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Utah governor lets Mountainous Planning Commission live to see another day, despite earlier warning

SALT LAKE CITY — The Mountainous Planning Commission, which would have ceased to exist in June 2020, will live to see another year after Gov. Gary Herbert let a bill become law without his signature on Wednesday.

Yet, like he did in 2017 with a warning letter to then-GOP leadership, Herbert wrote a letterto House Speaker Brad Wilson, R-Kaysville, and Senate President Stuart Adams, R-Layton, again indicating his displeasure about the commission continuing to linger on.

"What was originally intended to be a one-year project will now extend to a total of six years," he wrote in the letter dated April 3. "I strongly encourage the Mountain Planning District to complete its work in as timely a manner as possible."

SB187, which gives the planning body until June 2021 to get its work done, came under fierce criticism and an intense email campaign to sponsors during the legislative session and then at the governor's office once it passed, with opponents urging its veto.

Greg Schiffman, vice chairman of the Granite Community Council, said Thursday he will continue to voice his opposition to the district, which he says gives disproportionate representation to residents of bigger metropolitan areas like Sandy or Salt Lake City over canyon area residents.

"The Mountainous Planning District and Commission sets a tremendously dangerous precedent for the state of Utah that cannot be tolerated," he said, adding he wants the Quality Growth Commission to look into the issue.

Schiffman said it is unprecedented that a commission be given land use authority — in this instance over the canyons and the newly incorporated town of Brighton — in a manner that also lacks an appeals process.

Brighton residents voted to incorporate in the last general election but learned they would be on the hook for paying for public safety services in a recreation area that receives more than a million visitors per year up Big Cottonwood Canyon.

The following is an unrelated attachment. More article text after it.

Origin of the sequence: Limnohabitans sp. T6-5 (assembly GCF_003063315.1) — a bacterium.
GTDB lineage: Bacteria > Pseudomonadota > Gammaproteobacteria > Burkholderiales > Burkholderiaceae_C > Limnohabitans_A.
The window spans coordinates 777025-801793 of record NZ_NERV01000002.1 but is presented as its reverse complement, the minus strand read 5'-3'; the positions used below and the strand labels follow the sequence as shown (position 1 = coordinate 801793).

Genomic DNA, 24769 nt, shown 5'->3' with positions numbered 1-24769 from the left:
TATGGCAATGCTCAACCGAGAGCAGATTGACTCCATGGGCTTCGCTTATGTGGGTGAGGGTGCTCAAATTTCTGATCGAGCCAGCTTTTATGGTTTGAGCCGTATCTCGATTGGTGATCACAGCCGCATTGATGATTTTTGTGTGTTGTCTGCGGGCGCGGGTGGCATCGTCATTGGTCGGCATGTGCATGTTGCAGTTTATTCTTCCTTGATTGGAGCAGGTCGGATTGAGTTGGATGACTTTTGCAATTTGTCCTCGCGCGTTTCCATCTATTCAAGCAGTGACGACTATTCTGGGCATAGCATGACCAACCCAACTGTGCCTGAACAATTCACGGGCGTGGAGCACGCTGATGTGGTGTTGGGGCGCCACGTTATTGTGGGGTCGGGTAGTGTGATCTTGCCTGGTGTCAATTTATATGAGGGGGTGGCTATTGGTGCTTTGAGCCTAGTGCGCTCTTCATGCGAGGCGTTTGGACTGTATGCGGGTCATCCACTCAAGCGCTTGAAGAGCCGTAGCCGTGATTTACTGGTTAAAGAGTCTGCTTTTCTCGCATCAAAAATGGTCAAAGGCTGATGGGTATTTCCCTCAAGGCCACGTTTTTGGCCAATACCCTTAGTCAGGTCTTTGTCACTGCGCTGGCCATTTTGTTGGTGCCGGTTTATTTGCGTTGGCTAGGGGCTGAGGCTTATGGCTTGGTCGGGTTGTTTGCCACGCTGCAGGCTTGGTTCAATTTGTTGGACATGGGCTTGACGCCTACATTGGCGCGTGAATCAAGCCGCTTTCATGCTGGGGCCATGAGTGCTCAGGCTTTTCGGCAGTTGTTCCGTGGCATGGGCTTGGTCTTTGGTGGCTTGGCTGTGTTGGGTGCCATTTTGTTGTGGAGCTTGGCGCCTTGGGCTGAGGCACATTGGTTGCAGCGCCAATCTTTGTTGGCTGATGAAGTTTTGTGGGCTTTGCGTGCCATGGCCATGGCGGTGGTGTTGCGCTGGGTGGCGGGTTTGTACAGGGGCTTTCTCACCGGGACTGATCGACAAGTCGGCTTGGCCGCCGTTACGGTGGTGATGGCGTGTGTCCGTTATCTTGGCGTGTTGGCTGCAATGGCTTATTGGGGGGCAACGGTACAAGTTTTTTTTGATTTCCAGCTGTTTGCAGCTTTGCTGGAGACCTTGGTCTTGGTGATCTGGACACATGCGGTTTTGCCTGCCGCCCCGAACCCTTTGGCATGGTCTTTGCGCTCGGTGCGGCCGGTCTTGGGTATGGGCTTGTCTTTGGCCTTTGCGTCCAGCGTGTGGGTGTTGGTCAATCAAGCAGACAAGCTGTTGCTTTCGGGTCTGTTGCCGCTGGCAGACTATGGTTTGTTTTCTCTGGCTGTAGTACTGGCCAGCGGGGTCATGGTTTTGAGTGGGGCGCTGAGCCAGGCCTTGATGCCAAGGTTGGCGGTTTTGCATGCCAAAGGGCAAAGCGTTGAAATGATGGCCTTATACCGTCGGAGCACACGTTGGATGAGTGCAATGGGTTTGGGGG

Language in this new law allows for county general funds to continue to pay for those public safety services — something residents in other incorporated townships have said sets up a practice that is inconsistent and unfair.

Brighton, because it incorporated after 1971, lacks any zoning authority and must defer to the commission.

Barb Cameron, head of the Big Cottonwood Canyon Community Council, wanted the bill to pass because of the public safety conundrum, stressing cost of those services should be shared by all county residents not just the fledgling city of just a few hundred residents.

Amid the controversy that accompanied the measure at the Legislature, Sen. Curt Bramble, R-Provo, was asked to be the new Senate sponsor of the measure, taking over for Sen. Scott Sandall, R-Tremonton.

He said Thursday he agreed to carry the bill after meeting with both proponents and opponents.

"It seemed reasonable to extend the sunset for one year (for the commission) to do the master plan," he said.

He noted the original bill asked for a three-year extension of the commission, while this latest version settled for one.

"It seemed reasonable to extend it one year."

Bramble said opponents didn't want to relinquish local planning control, but also didn't want to pay the bill for public safety.

"How does that work? Let me decide whatever I want and make you pay for it?"

Bramble added he believed the issue of the Mountainous Planning Commission was wrongly conflated with the Mountain Accord, a planning effort launched for the Wasatch Canyons that later became embroiled in lawsuits and audits.

The commission is made up of nine members, two of whom represent Big and Little Cottonwood canyons while the rest are from cities like Holladay, Cottonwood Heights, Salt Lake City and South Jordan.